For years, Jim and Kevin Clayton, Tim Williams at 21st, top or mid-range MHI officials – they all responded to our MHProNews inquiries, often within the hour. About 2 years ago, all of that stopped. Which begs the question, why? Why not reply to the manufactured home industry’s most read trade media? Why not apply this Buffett rule outlined in this CNBC interview of direct, respectful engagement? Or of listening carefully to what the other side has to say?
Let’s remind readers of this penetrating quote from Joe Concha at the centrist publication, the Hill, and move on with our analysis of CNBC’s interesting piece.
So Sayeth Buffett – About Investing, and About Politics…
Here are more bullets from the same read-hot, and ‘trending’ CNBC piece.
- For example, Buffett and his Berkshire Hathaway right hand man Charlie Munger, “disagree on a few things,” Buffett told CNBC in 2018, and that’s often been helpful.
- “Charlie, he’s given me a lot of good advice over time,” Buffett told CNBC in a 2016 interview. “And, I may hate to take it to a certain degree, but sometimes — but my decisions have been better. I’ve lived a better life because of Charlie.”
- Billionaire Ray Dalio also thinks listening to those who disagree with you is essential. It’s a hallmark of the culture that Dalio has created at his hedge fund, Bridgewater Associates, which he calls “radical transparency.”
- “I just wanted to see things through [employees’] eyes and to have them see things through my eyes so that together we could hash things out to discover what’s true,” Dalio said.
- Billionaire tech entrepreneur Peter Thiel also likes to ask a similar questionto Buffett’s when interviewing job candidates: “What important truth do very few people agree with you on?”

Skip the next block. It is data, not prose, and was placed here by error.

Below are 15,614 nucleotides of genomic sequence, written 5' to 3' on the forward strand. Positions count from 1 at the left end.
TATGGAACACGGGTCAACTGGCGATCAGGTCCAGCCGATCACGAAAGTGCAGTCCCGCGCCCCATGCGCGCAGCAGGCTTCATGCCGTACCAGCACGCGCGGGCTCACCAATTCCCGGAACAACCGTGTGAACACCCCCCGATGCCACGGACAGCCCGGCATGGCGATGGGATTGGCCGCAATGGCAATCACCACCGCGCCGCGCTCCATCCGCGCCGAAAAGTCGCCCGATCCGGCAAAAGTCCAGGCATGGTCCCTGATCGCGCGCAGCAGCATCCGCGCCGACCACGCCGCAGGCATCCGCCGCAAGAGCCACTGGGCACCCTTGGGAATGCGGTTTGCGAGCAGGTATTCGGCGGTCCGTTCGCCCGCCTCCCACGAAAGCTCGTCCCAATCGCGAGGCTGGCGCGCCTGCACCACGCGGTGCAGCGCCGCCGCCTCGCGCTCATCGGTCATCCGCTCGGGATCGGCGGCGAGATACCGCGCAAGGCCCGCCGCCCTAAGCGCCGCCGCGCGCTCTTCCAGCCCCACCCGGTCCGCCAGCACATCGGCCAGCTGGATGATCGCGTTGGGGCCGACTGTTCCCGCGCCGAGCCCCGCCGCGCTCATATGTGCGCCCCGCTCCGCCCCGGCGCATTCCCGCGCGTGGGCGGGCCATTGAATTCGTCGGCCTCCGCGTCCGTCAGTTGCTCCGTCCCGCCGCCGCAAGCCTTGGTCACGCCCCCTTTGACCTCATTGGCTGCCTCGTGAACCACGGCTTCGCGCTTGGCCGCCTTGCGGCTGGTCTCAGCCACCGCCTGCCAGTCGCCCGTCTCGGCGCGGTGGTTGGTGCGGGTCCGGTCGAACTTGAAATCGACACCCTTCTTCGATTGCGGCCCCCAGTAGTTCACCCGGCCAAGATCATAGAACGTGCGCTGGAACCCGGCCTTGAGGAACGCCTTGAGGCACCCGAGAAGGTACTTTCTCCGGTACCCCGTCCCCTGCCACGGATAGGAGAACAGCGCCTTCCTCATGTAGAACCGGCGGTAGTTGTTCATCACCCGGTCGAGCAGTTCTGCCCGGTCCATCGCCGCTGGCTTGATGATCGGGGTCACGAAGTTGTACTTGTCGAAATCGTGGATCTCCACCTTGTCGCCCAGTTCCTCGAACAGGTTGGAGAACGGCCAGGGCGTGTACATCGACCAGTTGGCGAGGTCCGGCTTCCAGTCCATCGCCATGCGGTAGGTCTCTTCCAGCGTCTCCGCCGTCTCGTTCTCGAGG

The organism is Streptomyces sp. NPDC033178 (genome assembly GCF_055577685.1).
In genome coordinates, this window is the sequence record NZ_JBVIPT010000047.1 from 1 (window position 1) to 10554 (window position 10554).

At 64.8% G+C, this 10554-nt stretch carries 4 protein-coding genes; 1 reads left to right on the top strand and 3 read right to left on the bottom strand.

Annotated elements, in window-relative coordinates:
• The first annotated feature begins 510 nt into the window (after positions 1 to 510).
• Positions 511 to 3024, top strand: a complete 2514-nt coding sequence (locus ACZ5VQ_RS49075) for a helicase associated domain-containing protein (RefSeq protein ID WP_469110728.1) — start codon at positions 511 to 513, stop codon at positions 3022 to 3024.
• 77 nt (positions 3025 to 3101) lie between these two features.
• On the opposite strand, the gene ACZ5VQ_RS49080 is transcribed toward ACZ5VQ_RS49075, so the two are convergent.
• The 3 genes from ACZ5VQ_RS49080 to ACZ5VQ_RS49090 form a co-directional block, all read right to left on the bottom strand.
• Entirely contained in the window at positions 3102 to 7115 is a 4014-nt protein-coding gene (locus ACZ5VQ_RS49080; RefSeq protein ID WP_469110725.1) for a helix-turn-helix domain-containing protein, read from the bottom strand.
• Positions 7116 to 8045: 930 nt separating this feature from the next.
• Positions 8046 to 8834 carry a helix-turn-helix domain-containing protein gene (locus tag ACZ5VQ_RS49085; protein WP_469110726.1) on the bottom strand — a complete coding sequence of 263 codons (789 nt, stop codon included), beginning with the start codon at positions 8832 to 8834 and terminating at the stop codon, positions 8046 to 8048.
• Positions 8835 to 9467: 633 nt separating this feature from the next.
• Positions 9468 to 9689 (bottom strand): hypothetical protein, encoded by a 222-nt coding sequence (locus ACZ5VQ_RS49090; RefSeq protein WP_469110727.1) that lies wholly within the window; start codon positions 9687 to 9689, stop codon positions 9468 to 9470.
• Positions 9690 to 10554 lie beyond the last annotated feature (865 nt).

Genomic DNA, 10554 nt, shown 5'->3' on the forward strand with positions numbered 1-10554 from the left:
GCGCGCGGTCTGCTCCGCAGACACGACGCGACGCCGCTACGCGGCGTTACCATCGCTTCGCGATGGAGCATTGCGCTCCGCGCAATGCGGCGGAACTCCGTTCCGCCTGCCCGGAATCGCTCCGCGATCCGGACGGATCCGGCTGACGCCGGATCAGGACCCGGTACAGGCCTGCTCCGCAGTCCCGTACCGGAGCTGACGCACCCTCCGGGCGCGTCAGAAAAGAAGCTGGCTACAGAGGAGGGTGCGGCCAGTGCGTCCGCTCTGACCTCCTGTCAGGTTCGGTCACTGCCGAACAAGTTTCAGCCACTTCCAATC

- The question is more difficult to answer than you might think, Thiel writes in his book, “Zero to One,” as it requires candidates to show both creative thinking skills as well as the courage to voice an unpopular opinion.
- “It’s intellectually difficult because the knowledge that everyone is taught in school is by definition agreed upon,” according to Thiel. “And, it’s psychologically difficult because anyone trying to answer must say something she knows to be unpopular.”
- Meanwhile, Buffett identifies Vermont Senator Bernie Sanders as one presidential candidate who would not be afraid to answer Buffett’s question about unpopular views he holds. Buffett tells Yahoo Finance that Sanders’ followers see him as “authentic,” adding: “if you asked him you what he was for, that most people might be against, he would tell you.”
There are many questions and topics we’d like to ask Warren Buffett about. Some of them are linked further below in the related reports, which follows the byline, offers, and disclosures.
Buffett postures being this folksy billionaire titan who loves Democrats, and who says he wants hire taxes. Really?
- Then why doesn’t he just write a big check to the U.S. Treasury?
- Or instead of asking the federal government to do stuff for the common man and woman, why is he allowing business practices in manufactured housing that seems to go against those principles he claims to espouse?
- Why didn’t Clayton Homes and MHI exert influence in Bryan, where their city council just voted against allowing manufactured homes where they were previously allowed to be placed?